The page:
Depending on the meal, swapping meat for veggie alternatives can save you some money. For example, Chip calculated the costs of a traditional Christmas dinner vs a vegan one, and the latter ended up being £56 cheaper.
This doesn’t apply to things like fancy meat substitutes from Planet Organic that cost as much as a yellowfin tuna steak, but a meat-free stir fry will certainly work out cheaper.
A can of chickpeas comes in at just 60p a pop.
Have a wardrobe clear out and sell any clothing or accessories you’ve fallen out of love with.
The go-to sites for this are; eBay, Depop (especially for street style brands) and Vestiaire Collective (for high end brands).
If you have a hobby that you’re not too bad at, then why not turn it into a side hustle? If you’re a knitter, cross stitcher, painer, potter or another crafty type, then look into setting up a shop on Etsy.
Alternatively, if you’re a digital designer, you can look at websites like Everpress or Redbubble that will allow you to sell your designs on t-shirts and various other items - all you have to do is upload your design and they’ll take care of the rest.
The Bank of England (BoE) cut the base rate of interest (if you’re not familiar with the base rate, to put it simply, this is the interest rate that all others follow). Bringing rates down to 0.25%, which is a historic low, having only been taken this low once before as a calming measure after the Brexit Referendum in 2016.
So, chances are it’ll get cheaper to borrow money, and generally this is one of the cheapest times ever to borrow money. So this is an option that’s available to you if you
really need it.
If you’re in a position to get a 0% interest credit card, you can enjoy some short-term free borrowing on new purchases. This can be a good way to get some breathing space.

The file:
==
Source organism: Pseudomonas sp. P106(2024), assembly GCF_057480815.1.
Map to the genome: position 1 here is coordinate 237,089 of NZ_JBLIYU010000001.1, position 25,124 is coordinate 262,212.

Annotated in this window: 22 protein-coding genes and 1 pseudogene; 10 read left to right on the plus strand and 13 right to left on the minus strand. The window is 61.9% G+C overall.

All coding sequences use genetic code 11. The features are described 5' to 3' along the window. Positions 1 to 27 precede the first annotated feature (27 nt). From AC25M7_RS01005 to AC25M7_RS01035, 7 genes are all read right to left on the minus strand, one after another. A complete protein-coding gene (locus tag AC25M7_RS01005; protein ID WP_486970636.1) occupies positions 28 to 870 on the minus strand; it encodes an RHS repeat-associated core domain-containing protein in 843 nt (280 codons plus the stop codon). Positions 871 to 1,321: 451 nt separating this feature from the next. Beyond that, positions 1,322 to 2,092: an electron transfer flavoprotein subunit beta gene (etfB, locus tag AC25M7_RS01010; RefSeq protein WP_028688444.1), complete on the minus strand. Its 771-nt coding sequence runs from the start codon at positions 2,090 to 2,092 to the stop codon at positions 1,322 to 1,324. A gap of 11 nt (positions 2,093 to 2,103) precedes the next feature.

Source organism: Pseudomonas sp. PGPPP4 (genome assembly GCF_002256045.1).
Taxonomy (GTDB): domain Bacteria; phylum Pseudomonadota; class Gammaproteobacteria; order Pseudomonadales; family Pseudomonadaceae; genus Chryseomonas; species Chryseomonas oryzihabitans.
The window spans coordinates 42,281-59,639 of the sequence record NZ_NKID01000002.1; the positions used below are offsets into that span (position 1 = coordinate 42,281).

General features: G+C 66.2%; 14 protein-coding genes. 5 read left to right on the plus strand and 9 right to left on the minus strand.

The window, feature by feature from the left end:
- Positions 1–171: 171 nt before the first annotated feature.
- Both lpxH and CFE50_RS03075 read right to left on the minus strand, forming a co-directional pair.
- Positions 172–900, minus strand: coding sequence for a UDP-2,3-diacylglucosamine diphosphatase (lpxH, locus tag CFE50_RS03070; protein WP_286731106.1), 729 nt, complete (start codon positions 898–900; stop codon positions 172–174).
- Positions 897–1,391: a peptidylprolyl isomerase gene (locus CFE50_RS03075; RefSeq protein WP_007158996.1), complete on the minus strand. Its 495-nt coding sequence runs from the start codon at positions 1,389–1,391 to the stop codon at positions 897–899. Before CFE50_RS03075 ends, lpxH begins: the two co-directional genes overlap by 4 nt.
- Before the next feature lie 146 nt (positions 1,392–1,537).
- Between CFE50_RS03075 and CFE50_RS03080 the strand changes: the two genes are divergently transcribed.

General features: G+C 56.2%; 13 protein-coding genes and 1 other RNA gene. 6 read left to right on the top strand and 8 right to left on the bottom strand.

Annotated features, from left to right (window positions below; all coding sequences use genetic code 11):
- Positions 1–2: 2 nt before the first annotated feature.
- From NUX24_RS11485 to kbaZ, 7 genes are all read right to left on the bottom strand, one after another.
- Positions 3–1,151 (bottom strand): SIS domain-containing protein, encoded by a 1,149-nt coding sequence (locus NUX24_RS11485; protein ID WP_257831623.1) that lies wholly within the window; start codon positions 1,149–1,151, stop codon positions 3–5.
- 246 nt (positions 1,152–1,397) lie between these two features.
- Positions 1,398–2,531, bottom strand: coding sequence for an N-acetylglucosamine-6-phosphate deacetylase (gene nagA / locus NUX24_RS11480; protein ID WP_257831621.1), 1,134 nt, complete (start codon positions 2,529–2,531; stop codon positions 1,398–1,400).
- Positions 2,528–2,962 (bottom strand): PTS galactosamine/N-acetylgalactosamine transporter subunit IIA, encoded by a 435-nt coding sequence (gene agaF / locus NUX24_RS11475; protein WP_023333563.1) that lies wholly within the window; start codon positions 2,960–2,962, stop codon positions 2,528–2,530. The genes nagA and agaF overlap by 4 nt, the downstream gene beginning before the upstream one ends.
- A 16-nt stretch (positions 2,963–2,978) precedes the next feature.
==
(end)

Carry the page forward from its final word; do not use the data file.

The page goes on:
It’s worth keeping it as an option in your back pocket or as a last resort. But generally, it’s unwise to rely on debt for your day-to-day expenditures (if you are struggling with debt, I’d encourage you to seek help from a charity, like StepChange).
It’s always worth remembering that borrowing is essentially gambling on your future income. You need to be sure you can meet your repayments and keep your credit score in good shape, or your debts could quickly spiral out of control.
If you’re worried about not meeting your payments on your mortgage, credit card or other borrowings in the coming months, make sure to speak to your bank now and make arrangements. If you rent the same goes about talking to your landlord.
Leaving it too late and missing repayments will incur some hefty unnecessary fees, damage your credit score and make it harder for you to access credit in the future.
You are now free to enter into savasana. Namaste.
Remember your Capital is at Risk and past performance is not a reliable guide to future returns. The value of your investment can go down as well as up and you might get back less than you originally invested.